UA logo Allergy and Asthma in the
Southwestern United States
Information for patients with allergy and related problems
in the Southwest

Environment and allergic disease

Insects

Indoor Allergens - House Dust Mites and Cockroaches 

House dust mites 

  • These are microscopic creatures found in house dust: excreta and dead bodies of mites are important, highly allergenic triggers for asthma. 
  • They feed on human skin scales and live in mattresses, pillows, bedding and bedroom carpet. 
  • They are found in lower numbers in upholstered furniture of living rooms.
  • The most common species in the southwest is Dermatophagoides farinae (picture).    Dermatophagoides pteronyssinus is less common in the southwest of USA but is the most prevalent species elsewhere including the UK and Europe .
  • Evaporative cooling can increase indoor humidity to over 70%, and favor mite proliferation. 

Cockroaches 

  • Cockroaches are found universally, but are less of a problem in southwestern cities, as compared with inner urban areas of large cities elsewhere.   Allergy to cockroach may trigger asthma. 
  • The German Cockroach (Blatella germanica) and the Brown-banded Cockroach (Supella longipalpa) are the most common types seen in houses in Southern Arizona.  The very large American Cockroach is uncommon inside homes. 
  • Cockroaches often breed in bathroom and kitchen drains.  They are less common in houses in which kitchens and utensils are kept clean, food is properly contained, garbage is taken out daily, and food is consumed only in clean dining areas.  Eating in bedrooms increases risk of cockroach allergy.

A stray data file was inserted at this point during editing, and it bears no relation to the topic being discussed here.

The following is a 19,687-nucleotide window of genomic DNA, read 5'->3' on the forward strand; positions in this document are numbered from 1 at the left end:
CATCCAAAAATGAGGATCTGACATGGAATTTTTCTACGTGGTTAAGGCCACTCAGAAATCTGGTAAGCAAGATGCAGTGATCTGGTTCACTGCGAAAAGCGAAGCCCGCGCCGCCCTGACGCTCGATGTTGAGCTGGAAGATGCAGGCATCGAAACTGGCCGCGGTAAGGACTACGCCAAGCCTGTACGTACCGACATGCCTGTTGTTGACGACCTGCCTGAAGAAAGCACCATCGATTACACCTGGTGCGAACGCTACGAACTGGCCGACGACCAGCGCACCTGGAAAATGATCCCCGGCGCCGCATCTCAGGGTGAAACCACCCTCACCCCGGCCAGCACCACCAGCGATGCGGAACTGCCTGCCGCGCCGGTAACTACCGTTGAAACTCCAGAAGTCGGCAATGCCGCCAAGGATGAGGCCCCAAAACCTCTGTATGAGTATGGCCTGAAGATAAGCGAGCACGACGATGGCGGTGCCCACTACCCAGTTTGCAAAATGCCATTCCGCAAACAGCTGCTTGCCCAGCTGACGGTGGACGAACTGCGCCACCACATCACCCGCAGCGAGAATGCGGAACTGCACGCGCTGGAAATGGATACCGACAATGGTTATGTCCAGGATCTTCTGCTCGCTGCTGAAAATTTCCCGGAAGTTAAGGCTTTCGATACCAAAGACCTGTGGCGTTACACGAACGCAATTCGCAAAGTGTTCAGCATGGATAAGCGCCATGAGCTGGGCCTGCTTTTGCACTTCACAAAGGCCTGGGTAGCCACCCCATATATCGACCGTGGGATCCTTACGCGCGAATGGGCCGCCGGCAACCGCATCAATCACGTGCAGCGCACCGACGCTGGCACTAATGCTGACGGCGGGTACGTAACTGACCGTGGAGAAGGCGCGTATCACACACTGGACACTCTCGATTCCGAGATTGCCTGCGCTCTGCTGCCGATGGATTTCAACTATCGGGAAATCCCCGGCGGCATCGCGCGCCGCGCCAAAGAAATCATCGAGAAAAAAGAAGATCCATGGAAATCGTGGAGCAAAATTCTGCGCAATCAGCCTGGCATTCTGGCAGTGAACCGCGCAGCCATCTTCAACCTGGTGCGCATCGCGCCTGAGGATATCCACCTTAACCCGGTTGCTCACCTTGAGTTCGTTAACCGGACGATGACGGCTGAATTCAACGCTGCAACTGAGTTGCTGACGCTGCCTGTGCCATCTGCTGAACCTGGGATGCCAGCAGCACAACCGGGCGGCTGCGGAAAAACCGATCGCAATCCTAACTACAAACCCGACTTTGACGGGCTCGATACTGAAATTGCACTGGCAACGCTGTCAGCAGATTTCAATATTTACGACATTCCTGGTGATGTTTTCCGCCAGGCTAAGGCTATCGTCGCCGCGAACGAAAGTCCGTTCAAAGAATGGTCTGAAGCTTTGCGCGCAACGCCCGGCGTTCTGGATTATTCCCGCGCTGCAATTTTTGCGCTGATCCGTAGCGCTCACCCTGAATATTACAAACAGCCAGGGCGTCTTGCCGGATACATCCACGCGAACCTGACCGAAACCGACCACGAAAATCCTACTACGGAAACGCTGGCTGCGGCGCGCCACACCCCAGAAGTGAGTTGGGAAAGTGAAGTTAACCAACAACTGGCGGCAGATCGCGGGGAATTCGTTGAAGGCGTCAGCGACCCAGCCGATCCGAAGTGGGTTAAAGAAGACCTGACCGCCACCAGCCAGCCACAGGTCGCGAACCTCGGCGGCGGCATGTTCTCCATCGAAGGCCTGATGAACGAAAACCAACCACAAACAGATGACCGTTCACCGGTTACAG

Additional information on limiting exposure to avoidable allergens in the home to reduce symptoms of asthma and allergic rhinitis (see Limiting Exposure to Allergens in the Home). 

Further Reading on house dust, mites and cockroaches: 
AAAAI pamphlet on indoor allergens.
Ohio State University Fact Sheet on house dust mites
University of Nebraska-Lincoln Extension: Cockroach Control Manual.   2nd edition, 2006.
Pictures of German cockroaches (bugguide.net)
Pictures of American cockroaches (bugguide.net)


Disclaimer:   This site is for educational purposes only.  Any information that you have found in this web site is not intended to replace medical care or advice given to you by your own physicians. You should consider consulting your local medical library and other web sites for additional information. 

Comments and suggestions welcome!   Email: schumach@u.arizona.edu
Content Owner:  Michael J. Schumacher, MB, FRACP, The University of Arizona

Updated 8/2010